Taunton publishes lots and lots of good books devoted to historic architecture in general and the Arts & Crafts movement specifically. I was happy but not surprised, then, to pick up a few back issues of The Inspired House, an (unfortunately out of print?) at a local used bookshop.
The magazine seems to have halted publication mid-2006, but mining their online archive yielded lots of good stuff, including this article by Debra Judge Silber on a very modern yet classically attractive Craftsman kitchen remodel in a 1915 historic foursquare:
When they found their brick foursquare in the mid-1980s, Ed and Kathy Friedman couldn’t believe their luck. They’d spent 10 years building a collection of Arts and Crafts furniture and decorative objects, and here was the perfect home in which to display it. The 1915 foursquare, with its built-in benches and bookcases, was as well preserved as if it had been locked in a time capsule.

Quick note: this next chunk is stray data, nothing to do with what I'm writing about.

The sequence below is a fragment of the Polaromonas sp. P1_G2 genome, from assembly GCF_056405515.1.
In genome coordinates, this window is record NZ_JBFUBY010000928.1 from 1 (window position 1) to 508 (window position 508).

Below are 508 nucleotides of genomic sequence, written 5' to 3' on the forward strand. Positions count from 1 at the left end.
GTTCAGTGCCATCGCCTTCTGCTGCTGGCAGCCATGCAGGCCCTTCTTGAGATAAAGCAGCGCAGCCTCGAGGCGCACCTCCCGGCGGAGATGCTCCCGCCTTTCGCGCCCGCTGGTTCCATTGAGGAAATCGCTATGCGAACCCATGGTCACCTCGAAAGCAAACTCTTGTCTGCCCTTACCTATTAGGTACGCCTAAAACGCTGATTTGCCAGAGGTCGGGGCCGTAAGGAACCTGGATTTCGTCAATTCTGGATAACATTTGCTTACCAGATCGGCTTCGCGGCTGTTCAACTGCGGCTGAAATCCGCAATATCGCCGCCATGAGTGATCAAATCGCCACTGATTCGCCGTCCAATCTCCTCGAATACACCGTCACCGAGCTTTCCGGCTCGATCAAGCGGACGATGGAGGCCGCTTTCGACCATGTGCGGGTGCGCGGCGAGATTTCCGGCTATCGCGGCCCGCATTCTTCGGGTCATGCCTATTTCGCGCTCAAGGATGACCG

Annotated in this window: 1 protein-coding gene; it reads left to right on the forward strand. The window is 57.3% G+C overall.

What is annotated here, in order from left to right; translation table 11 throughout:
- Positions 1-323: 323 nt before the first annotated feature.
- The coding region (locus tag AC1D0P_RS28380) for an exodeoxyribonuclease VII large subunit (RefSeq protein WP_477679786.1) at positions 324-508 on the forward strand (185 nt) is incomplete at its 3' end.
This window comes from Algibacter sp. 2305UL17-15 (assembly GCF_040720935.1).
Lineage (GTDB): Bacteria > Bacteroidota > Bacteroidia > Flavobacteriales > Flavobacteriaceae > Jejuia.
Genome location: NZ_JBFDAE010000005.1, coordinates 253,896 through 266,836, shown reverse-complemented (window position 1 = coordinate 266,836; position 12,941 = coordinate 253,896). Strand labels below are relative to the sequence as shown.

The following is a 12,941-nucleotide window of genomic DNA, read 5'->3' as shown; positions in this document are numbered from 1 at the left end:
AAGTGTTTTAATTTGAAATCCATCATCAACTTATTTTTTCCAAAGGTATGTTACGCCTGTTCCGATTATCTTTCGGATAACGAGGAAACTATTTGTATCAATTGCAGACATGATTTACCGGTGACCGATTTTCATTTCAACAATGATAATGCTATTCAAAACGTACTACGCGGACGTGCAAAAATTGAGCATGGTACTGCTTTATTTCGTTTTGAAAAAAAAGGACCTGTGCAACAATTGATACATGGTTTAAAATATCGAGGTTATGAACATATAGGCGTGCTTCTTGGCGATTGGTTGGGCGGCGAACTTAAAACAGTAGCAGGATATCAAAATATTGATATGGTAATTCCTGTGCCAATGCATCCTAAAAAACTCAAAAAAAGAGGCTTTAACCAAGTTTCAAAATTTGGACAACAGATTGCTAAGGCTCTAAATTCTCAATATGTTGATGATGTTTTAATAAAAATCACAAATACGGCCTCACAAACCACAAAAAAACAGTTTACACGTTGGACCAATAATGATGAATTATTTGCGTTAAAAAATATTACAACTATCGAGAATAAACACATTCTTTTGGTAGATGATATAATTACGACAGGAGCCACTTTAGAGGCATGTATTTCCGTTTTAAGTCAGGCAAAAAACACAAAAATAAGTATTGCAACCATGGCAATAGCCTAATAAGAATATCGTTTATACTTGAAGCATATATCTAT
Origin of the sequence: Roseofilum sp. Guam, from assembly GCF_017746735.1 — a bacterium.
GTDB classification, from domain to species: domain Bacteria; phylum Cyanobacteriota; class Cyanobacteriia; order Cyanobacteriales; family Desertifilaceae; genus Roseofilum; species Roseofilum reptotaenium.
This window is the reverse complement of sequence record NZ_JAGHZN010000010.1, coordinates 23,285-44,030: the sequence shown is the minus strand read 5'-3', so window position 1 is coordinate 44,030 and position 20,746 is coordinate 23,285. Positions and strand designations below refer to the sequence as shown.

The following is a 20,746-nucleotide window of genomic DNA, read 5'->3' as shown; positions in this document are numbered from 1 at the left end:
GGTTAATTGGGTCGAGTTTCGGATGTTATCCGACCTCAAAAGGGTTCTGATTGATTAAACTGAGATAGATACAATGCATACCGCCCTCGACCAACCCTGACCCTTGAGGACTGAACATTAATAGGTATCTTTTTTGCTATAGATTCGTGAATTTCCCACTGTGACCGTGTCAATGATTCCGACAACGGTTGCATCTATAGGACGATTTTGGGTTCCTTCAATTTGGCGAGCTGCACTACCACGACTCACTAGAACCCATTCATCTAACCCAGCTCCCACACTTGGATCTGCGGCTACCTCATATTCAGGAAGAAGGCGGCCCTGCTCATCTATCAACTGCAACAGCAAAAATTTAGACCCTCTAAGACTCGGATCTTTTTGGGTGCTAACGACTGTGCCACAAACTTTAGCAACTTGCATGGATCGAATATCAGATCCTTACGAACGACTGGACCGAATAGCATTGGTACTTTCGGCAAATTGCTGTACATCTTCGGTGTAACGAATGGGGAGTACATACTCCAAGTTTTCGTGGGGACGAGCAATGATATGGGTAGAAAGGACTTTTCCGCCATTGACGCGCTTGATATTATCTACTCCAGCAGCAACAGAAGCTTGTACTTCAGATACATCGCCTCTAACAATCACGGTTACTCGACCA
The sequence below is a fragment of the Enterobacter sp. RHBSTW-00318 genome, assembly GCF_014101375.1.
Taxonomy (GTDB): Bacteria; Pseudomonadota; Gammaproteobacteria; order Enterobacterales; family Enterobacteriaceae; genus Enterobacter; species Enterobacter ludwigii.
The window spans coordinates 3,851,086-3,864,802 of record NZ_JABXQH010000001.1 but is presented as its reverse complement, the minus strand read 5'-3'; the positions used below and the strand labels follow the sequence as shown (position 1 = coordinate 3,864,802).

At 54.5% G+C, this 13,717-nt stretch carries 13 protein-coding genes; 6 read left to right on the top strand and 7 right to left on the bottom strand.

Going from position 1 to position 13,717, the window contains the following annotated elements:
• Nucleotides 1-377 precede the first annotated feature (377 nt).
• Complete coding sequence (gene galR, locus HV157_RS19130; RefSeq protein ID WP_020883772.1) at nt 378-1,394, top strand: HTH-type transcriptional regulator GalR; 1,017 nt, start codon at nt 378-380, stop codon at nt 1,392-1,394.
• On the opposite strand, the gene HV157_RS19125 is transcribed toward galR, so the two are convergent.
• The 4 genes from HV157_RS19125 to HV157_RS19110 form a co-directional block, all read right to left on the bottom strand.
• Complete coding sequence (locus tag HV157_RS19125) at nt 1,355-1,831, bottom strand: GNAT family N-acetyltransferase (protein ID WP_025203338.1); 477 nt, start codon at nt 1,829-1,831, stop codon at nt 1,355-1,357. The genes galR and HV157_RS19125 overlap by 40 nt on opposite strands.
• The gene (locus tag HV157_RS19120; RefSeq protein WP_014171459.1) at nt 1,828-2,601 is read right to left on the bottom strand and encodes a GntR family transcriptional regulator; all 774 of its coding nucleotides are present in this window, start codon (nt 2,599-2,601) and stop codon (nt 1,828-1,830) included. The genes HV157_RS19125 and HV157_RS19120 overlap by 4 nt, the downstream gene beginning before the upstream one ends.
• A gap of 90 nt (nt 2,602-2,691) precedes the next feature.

Except for the kitchen. Remodeled in the ’50s, the boxy room had plastic tiles running halfway around it and white metal cabinets backed awkwardly against the walls. Not just outdated, it was completely at odds with the purposeful beauty of the rest of the house.
Visit their site for the full article. Floorplan by Martha Garstang Hill, whose illustrations and architectural drawings adorn many Taunton books.